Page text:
August 22, 2015. PAINT DAY. After what seemed like eons since I bought the truck and countless hours of down and dirty hard work, it was finally paint day. Ryker was sent off to Paw’s for the weekend, so Jackson could concentrate on getting the paint job done and I could document the process. Let’s be real, I wasn’t any help with the actual paint job itself. Jackson had decided that building out a plastic paint booth in our shed (attached to our barn house) would be easiest since his tools, compressor, electricity and lights were all ready there. He rigged up a truly marvelous structure using extension ladders, staples, duct tape and every ratchet strap he owed (and trust me, that’s a lot!). When it was done, it looked like something out of a Dexter episode – an eerie, glowy plastic room with lights and a big, gray, primered truck sitting right in the middle… waiting for its ‘procedure’.




Doesn’t this look like some scene out of a scary-truck-gonna-eat-you-alive horror movie?!

I fashioned a camera box out of a cardboard box, a piece of glass and a lot of duct tape to protect my professional SLR from paint and affixed it to the top of my tripod just outside the plastic booth. I cut a small window in the plastic and sealed it with tape, so I could safely take pictures of the entire painting process.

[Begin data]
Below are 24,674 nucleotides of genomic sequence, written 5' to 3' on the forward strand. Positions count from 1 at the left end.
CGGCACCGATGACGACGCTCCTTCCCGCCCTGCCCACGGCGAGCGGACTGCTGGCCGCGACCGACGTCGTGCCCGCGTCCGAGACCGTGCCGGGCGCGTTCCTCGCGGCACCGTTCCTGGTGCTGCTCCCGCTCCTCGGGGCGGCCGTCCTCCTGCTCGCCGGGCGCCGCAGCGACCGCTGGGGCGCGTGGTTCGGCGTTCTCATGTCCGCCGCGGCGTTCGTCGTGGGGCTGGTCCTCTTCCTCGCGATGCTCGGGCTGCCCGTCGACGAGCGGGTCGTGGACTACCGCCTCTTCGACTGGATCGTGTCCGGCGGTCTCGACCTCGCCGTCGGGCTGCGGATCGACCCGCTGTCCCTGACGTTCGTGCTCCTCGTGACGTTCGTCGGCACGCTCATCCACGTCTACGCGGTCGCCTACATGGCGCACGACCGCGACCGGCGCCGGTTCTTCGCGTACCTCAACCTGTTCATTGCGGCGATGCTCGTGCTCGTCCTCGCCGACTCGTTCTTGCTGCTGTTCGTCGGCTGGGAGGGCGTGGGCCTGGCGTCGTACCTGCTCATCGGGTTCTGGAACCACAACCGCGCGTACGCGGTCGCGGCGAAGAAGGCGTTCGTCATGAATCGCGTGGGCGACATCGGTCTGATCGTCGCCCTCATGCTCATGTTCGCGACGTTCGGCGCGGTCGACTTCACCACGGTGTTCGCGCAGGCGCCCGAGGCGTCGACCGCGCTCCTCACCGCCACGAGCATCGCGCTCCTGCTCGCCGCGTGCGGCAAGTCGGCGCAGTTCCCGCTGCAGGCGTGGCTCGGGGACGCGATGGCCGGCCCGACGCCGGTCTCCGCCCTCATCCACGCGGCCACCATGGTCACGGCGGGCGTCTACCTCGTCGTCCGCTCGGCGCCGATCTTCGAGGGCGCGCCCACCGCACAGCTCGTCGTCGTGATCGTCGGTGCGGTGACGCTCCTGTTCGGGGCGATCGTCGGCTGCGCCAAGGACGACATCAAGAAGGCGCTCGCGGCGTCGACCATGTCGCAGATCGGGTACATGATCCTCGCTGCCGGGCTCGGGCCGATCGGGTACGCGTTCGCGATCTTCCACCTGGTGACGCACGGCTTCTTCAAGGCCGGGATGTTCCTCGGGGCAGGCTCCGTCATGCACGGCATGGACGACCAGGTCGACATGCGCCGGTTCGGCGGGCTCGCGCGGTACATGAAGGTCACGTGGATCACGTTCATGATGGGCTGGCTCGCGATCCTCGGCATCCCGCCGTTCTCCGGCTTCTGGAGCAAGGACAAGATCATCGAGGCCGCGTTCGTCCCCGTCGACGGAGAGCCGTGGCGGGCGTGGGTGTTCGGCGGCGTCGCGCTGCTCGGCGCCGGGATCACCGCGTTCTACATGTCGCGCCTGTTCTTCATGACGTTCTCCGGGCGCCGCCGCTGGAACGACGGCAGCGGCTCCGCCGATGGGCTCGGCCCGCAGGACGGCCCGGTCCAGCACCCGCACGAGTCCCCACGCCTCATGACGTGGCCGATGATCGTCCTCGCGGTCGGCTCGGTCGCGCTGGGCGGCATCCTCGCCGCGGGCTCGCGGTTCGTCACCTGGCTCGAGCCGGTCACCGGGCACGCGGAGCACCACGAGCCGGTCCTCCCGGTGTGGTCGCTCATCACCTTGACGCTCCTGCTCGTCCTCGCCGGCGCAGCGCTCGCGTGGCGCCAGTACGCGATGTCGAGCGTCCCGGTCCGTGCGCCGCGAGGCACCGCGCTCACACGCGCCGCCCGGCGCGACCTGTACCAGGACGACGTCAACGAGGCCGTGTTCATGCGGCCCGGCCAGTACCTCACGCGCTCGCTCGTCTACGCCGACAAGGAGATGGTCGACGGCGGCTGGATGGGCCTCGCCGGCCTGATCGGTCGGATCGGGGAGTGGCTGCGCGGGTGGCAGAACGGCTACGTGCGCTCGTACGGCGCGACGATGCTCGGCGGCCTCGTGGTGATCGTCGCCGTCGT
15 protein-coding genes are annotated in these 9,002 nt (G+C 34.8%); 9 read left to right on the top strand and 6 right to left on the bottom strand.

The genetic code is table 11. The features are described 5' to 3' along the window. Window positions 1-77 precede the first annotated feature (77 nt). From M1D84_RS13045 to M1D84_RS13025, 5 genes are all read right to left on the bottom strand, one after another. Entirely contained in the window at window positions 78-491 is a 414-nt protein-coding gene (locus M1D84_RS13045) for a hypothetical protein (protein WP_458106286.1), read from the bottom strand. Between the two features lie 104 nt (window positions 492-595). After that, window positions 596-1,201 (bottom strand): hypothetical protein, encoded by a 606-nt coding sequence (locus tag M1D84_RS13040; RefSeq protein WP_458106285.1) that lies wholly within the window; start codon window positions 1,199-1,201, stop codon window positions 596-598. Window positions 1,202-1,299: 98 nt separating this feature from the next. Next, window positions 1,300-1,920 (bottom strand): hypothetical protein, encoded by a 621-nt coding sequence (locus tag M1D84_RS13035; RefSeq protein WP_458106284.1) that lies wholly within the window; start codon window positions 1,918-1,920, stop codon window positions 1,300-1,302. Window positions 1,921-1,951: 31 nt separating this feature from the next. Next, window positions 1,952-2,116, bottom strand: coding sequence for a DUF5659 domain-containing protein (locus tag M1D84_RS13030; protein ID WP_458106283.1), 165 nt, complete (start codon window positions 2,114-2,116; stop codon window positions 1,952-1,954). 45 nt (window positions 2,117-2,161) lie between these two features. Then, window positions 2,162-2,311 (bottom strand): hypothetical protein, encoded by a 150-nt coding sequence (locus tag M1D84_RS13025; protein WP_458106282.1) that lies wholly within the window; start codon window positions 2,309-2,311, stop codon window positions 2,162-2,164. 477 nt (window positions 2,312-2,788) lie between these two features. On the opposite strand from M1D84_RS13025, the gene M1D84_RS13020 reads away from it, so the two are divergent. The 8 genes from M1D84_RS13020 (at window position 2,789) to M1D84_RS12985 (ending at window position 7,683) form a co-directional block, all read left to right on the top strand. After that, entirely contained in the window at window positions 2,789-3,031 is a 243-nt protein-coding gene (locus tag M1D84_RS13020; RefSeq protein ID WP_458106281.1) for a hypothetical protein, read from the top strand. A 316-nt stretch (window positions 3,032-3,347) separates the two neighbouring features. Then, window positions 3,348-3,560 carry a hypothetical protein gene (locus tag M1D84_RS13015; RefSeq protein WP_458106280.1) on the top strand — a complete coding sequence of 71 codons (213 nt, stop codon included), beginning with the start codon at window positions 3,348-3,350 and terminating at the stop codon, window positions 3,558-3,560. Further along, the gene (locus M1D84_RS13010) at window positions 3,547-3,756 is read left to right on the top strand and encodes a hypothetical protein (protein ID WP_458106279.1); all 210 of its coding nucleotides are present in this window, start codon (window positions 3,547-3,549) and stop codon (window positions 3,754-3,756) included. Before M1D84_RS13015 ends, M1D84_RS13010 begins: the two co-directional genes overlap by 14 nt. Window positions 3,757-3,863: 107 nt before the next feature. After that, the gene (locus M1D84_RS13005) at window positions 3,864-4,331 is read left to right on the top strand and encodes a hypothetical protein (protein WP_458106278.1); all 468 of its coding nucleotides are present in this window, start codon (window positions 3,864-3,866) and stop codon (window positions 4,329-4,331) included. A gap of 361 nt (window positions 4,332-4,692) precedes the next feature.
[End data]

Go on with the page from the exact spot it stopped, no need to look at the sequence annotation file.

Very high tech

Very high tech

"I always feel like somebody's watching me"

“I always feel like somebody’s watching me”

And so it began. Jackson worked methodically, back and forth, side to side, top to bottom, all the while I stood outside the booth and snapped a picture every few seconds. Over the course of 4 hours, I took approximately 300 pictures (I skipped taking pictures when he was working on the side of the truck I couldn’t see). After it was all said and done, I put the still images together in a video. (see below)



I think it’s ironic that after seven years of having this hard-to-describe, olive meets lime green color for my brand and logo, I never quite realized that it is the color of pea soup…. and now I have an entire truck painted this color. And I’m okay with that.

Within 24 hours of the paint fumes settling, we tore down the plastic paint booth, ripped off the masking and began reassembling the parts and pieces of the truck. It was surreal seeing the finished exterior come together as each piece was bolted back on. I could hardly believe how awesome and how very green the truck was!